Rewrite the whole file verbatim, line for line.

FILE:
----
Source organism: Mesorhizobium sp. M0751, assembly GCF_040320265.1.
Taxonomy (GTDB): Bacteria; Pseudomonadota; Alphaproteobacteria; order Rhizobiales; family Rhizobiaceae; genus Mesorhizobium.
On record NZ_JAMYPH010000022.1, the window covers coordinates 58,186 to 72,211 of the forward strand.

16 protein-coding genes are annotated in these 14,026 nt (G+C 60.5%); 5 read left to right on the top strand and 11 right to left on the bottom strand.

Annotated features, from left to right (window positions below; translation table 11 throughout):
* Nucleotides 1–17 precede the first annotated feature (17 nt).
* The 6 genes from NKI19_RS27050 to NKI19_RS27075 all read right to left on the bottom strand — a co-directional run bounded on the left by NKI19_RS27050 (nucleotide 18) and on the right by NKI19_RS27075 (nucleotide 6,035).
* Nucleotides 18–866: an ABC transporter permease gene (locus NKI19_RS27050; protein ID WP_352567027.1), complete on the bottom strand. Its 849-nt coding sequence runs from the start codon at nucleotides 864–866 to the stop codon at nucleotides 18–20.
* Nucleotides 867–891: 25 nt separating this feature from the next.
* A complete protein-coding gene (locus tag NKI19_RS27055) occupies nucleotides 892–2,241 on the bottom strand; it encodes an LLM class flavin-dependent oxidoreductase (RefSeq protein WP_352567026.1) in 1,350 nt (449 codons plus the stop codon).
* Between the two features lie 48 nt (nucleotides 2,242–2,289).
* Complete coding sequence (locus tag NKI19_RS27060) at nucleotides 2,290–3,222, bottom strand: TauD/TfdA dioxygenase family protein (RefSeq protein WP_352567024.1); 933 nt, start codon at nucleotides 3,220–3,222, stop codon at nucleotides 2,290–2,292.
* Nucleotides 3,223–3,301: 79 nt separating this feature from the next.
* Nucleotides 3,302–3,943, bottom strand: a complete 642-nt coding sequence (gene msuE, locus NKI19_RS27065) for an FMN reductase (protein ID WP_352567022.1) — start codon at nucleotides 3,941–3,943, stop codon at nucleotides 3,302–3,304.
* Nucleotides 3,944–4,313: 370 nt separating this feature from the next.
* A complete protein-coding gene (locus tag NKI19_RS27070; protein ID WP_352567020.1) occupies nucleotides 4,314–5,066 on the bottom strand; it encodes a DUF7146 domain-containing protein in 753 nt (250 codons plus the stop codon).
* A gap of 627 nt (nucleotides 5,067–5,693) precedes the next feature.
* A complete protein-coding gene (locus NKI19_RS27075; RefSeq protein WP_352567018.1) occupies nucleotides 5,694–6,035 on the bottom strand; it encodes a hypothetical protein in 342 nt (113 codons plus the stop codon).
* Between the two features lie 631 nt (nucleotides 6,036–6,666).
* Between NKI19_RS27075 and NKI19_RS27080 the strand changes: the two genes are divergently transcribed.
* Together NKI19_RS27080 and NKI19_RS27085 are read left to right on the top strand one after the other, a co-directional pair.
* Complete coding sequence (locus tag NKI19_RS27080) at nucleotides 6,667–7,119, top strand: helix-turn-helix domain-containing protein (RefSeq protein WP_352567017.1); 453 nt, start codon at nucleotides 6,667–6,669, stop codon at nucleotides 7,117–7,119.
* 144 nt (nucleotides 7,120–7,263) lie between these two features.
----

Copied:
Source organism: Mesorhizobium sp. M0751, assembly GCF_040320265.1.
Taxonomy (GTDB): Bacteria; Pseudomonadota; Alphaproteobacteria; order Rhizobiales; family Rhizobiaceae; genus Mesorhizobium.
On record NZ_JAMYPH010000022.1, the window covers coordinates 58,186 to 72,211 of the forward strand.

16 protein-coding genes are annotated in these 14,026 nt (G+C 60.5%); 5 read left to right on the top strand and 11 right to left on the bottom strand.

Annotated features, from left to right (window positions below; translation table 11 throughout):
* Nucleotides 1–17 precede the first annotated feature (17 nt).
* The 6 genes from NKI19_RS27050 to NKI19_RS27075 all read right to left on the bottom strand — a co-directional run bounded on the left by NKI19_RS27050 (nucleotide 18) and on the right by NKI19_RS27075 (nucleotide 6,035).
* Nucleotides 18–866: an ABC transporter permease gene (locus NKI19_RS27050; protein ID WP_352567027.1), complete on the bottom strand. Its 849-nt coding sequence runs from the start codon at nucleotides 864–866 to the stop codon at nucleotides 18–20.
* Nucleotides 867–891: 25 nt separating this feature from the next.
* A complete protein-coding gene (locus tag NKI19_RS27055) occupies nucleotides 892–2,241 on the bottom strand; it encodes an LLM class flavin-dependent oxidoreductase (RefSeq protein WP_352567026.1) in 1,350 nt (449 codons plus the stop codon).
* Between the two features lie 48 nt (nucleotides 2,242–2,289).
* Complete coding sequence (locus tag NKI19_RS27060) at nucleotides 2,290–3,222, bottom strand: TauD/TfdA dioxygenase family protein (RefSeq protein WP_352567024.1); 933 nt, start codon at nucleotides 3,220–3,222, stop codon at nucleotides 2,290–2,292.
* Nucleotides 3,223–3,301: 79 nt separating this feature from the next.
* Nucleotides 3,302–3,943, bottom strand: a complete 642-nt coding sequence (gene msuE, locus NKI19_RS27065) for an FMN reductase (protein ID WP_352567022.1) — start codon at nucleotides 3,941–3,943, stop codon at nucleotides 3,302–3,304.
* Nucleotides 3,944–4,313: 370 nt separating this feature from the next.
* A complete protein-coding gene (locus tag NKI19_RS27070; protein ID WP_352567020.1) occupies nucleotides 4,314–5,066 on the bottom strand; it encodes a DUF7146 domain-containing protein in 753 nt (250 codons plus the stop codon).
* A gap of 627 nt (nucleotides 5,067–5,693) precedes the next feature.
* A complete protein-coding gene (locus NKI19_RS27075; RefSeq protein WP_352567018.1) occupies nucleotides 5,694–6,035 on the bottom strand; it encodes a hypothetical protein in 342 nt (113 codons plus the stop codon).
* Between the two features lie 631 nt (nucleotides 6,036–6,666).
* Between NKI19_RS27075 and NKI19_RS27080 the strand changes: the two genes are divergently transcribed.
* Together NKI19_RS27080 and NKI19_RS27085 are read left to right on the top strand one after the other, a co-directional pair.
* Complete coding sequence (locus tag NKI19_RS27080) at nucleotides 6,667–7,119, top strand: helix-turn-helix domain-containing protein (RefSeq protein WP_352567017.1); 453 nt, start codon at nucleotides 6,667–6,669, stop codon at nucleotides 7,117–7,119.
* 144 nt (nucleotides 7,120–7,263) lie between these two features.